Improve your environment
You can't change the wicked weather outside, but you can control your indoor situation. "One of the best things you can do is put a humidifier in your bedroom, or your office if it's an enclosed space," says Dr. Carroll. Even if your home has a whole-house humidification system, Dr. Carroll recommends adding a physical machine to whichever room you spend most of your time in, seeing that built-ins typically aren't enough to keep up with the seasonal dryness. (Check out our guide for how to choose the right humidifier for you.)
Drink up — within reason
One of the top myths both Dr. Parsons and Dr. Carroll are ready to bust? That dry skin means you need to start chugging water. "When you drink water, that water doesn't all of a sudden show up in your stratum corneum," says Dr. Carroll. Instead, she recommends focusing on things that actually touch your skin: the humidity of the air around you and the skincare products you use. Of course, drinking water is important for your overall health, but overdoing it won't get you far. "Once you've hydrated yourself to the point of normal, there haven't been any really good studies that show that drinking more water actually helps — all you do is pee it out," says Dr. Parsons.
Call on the pros
Have a big event coming up (calling all winter brides!) or simply want to level up your glow game? There are two different in-office procedures you can consider, says Dr. Carroll. The first and more affordable option is an oxygen facial, where a pressurized stream of oxygen is used to push active ingredients such as hyaluronic acid into the superficial layer of your skin. It will set you back about $150 to $200, and the dewy results stick around for two to three days. For a plump that lasts one to nine months, ask your derm for hyaluronic acid skin boosters (brand names include Restylane Skinboosters, Juvederm Volite, Teoysal Redensity 1). The treatment, which costs around $1,500 for three sessions, involves microinjections of hyaluronic acid into the skin's dermis layer. Unlike traditional filler, this injectable has a more malleable consistency, so it won't alter the dimensions of your face (Dr. Carroll compares the filler used to reshape chins to a gummy-bear consistency, whereas skin boosters are closer to a thick serum). "It's not a volumizer, but more about skin quality and texture," says Dr. Carroll. "If your skin is dehydrated and lacklustre, these treatments will improve your glow — that X-factor."
Staying one step ahead of your skin's needs is key to getting through the seasons, especially if you suffer from conditions that tend to worsen in the winter, such as eczema and rosacea. "It's harder to fix something than it is to prevent something," says Dr. Carroll. "Putting in your winter skincare routine early and ahead of the game before you start having problems is always better." Similarly, general wellness will help keep your skin in check, says Dr. Parsons. "Get enough sleep, exercise, not too much sun — and have fun."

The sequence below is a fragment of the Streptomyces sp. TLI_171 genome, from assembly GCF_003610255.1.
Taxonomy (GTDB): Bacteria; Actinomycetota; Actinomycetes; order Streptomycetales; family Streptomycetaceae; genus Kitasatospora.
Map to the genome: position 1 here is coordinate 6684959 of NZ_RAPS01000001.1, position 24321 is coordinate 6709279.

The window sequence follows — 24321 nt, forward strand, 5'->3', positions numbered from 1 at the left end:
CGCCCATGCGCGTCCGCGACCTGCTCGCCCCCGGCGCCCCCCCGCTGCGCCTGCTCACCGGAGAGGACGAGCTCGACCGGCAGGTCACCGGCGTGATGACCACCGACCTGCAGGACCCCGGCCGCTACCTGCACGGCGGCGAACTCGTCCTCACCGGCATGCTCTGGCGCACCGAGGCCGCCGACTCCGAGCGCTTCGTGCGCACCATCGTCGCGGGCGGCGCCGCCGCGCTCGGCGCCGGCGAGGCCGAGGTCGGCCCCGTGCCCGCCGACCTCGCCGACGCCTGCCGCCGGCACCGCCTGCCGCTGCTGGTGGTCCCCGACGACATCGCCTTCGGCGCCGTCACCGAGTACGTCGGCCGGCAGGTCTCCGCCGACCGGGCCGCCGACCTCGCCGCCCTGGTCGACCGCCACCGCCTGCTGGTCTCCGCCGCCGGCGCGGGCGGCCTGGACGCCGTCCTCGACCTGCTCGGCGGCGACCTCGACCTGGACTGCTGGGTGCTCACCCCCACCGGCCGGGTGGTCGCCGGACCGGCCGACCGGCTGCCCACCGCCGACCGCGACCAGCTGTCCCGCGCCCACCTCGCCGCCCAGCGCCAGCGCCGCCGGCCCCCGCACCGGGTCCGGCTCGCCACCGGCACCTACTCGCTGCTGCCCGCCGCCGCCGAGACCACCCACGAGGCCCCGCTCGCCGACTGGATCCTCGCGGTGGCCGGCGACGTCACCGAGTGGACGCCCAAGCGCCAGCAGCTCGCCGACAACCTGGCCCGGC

Winter skincare picks
The soothing suds
Hate that tight-skin sensation when you get out of the shower? This oil-based wash foams up for a nice clean feeling, while its coconut and sunflower esters leave your skin feeling soft, not squeaky. Bonus: It packs barrier-repairing vitamin B3 for long-term gains.
Bioderma Atoderm Shower Oil, $19.90, Shoppers Drug Mart
The derm-approved pick
The Canadian Dermatology Association gives this foam-free cleanser a thumbs up for its gentle formula loaded with ceramides and hyaluronic acid. (Tip: We love using it to break down mascara, too.)
Cerave Hydrating Cleanser, $17.99, Shoppers Drug Mart
The go-to treatment
Those who suffer from eczema are likely already familiar with colloidal oatmeal, but its protective properties don't need to be reserved for severe skin conditions. This unscented lotion features the tried-and-true ingredient, helping to deliver non-greasy hydration that lasts up to 24 hours.
Aveeno Daily Moisturizing Lotion, $9.97, Amazon
The feather-light face cream
Worried about clogging your pores with heavy creams this winter? This fragrance-free cream takes on a liquid form as you blend it, leaving a lightweight feel as your skin drinks in its hyaluronic acid, peptides and vitamin B3.
Olay Regenerist Whip Face Moisturizer Fragrance-Free, $38.98, Walmart
The souped-up sunscreen
With its broad-spectrum SPF 40 coverage, this sunscreen helps defend against both ultraviolet A and B rays, along with antioxidants to help protect skin from pollution too. Plus, its easy-to-blend formula makes it a no-brainer to apply under makeup every day.
Shiseido Urban Environment UV Protection Cream SPF 40, $46, Sephora
The hyaluronic acid helper
Another skin-saver with the Canadian Dermatology Association's seal of approval? This blend of thermal water (which makes up 89 percent of the formula, hence the product's name) and hyaluronic acid, which can be layered under moisturizer to help quench parched skin, quick — without any potentially irritating fragrances, alcohols or parabens.
Vichy Mineral 89 Fortifying and Hydrating Daily Skin Booster, $51.99, well.ca
The ceramide solution
It's been almost 30 years since these now-iconic ampoules first hit the market, and they continue to be widely loved for their single-use format (no preservatives needed) and concentrated dose of skin-strengthening ceramides.
Advanced Ceramide Capsules, $99 for 60, Elizabeth Arden
Caitlin Kenny is a Toronto-based writer and editor with 10 years of experience covering beauty, style and health across Canada's top media outlets. Follow her on Instagram @caitlinken_insta.